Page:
sacred lotus, lotus lily, American lotus
Asia, Australia, North America
Species commonly cultivated
Nelumbo lutea (Willd.) Pers. (northeastern North America)
N. nucifera Gaertn. (Asia to Australia)
introduced in ornamental ponds in numerous countries around the world
sometimes considered troublesome; blocks waterways
attached, floating, or emergent, broad-leaved plant
Perennial, milky latex present. Stems dimorphic: slender, horizontal stolons or rhizomes, or thick storage rhizomes; rooted at nodes. Leaves floating (when immature) or emergent (when mature), peltate; petiole elongate (up to 3 m), bearing numerous small spines; leaf blade large, up to 1 m in diameter, veins palmate, not bearing spines; margin entire, dentate (if floating), or undulate. Inflorescence a large, solitary flower borne on an elongate, axillary, spineless pedicel. Flower bisexual; perianth segments 14-30; outer 2-5 segments sepal-like, inner petal-like, pink-white to yellow in color. Seeds large, hard, ovate, produced in a pithy receptacle. Dispersal by seed or rhizome fragments. Seed longevity up to several hundred years.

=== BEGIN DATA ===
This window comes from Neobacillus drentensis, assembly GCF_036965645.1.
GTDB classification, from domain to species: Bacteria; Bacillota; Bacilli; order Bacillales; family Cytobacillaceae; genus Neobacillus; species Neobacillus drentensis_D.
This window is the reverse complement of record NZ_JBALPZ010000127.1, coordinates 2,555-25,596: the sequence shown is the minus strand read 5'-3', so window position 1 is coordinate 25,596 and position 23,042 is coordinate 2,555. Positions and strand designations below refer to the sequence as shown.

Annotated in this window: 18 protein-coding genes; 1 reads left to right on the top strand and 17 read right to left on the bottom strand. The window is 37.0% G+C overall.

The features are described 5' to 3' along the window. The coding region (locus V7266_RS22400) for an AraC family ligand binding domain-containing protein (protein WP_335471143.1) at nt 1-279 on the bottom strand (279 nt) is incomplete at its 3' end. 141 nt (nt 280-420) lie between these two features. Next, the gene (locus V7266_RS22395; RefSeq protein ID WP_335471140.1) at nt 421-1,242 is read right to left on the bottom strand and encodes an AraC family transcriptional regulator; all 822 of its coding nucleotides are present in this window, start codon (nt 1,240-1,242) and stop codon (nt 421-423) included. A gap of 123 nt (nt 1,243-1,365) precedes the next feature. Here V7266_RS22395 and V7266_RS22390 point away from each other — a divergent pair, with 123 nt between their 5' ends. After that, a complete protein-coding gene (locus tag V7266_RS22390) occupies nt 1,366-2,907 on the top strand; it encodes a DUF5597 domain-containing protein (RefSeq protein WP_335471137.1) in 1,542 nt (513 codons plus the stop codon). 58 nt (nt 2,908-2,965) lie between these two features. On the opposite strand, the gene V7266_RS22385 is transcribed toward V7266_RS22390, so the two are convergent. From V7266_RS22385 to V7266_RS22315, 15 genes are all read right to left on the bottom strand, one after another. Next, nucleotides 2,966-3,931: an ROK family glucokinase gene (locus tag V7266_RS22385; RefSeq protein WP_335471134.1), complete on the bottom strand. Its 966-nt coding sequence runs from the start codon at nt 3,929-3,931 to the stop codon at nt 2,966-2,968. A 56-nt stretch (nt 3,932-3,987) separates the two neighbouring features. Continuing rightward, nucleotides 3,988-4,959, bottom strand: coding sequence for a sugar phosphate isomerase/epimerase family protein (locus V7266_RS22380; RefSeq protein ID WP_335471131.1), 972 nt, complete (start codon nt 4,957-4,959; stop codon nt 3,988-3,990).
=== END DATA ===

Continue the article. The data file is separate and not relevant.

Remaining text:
still waters of rivers, lakes, and ponds
Nelumbo contains only two species, but numerous ornamental varieties are cultivated worldwide. The rhizome and seeds of Nelumbo are used as a vegetable, and the dried receptacle is used medicinally as a source of quercetin, a compound exhibiting anti-inflammatory and anti-oxidant activity.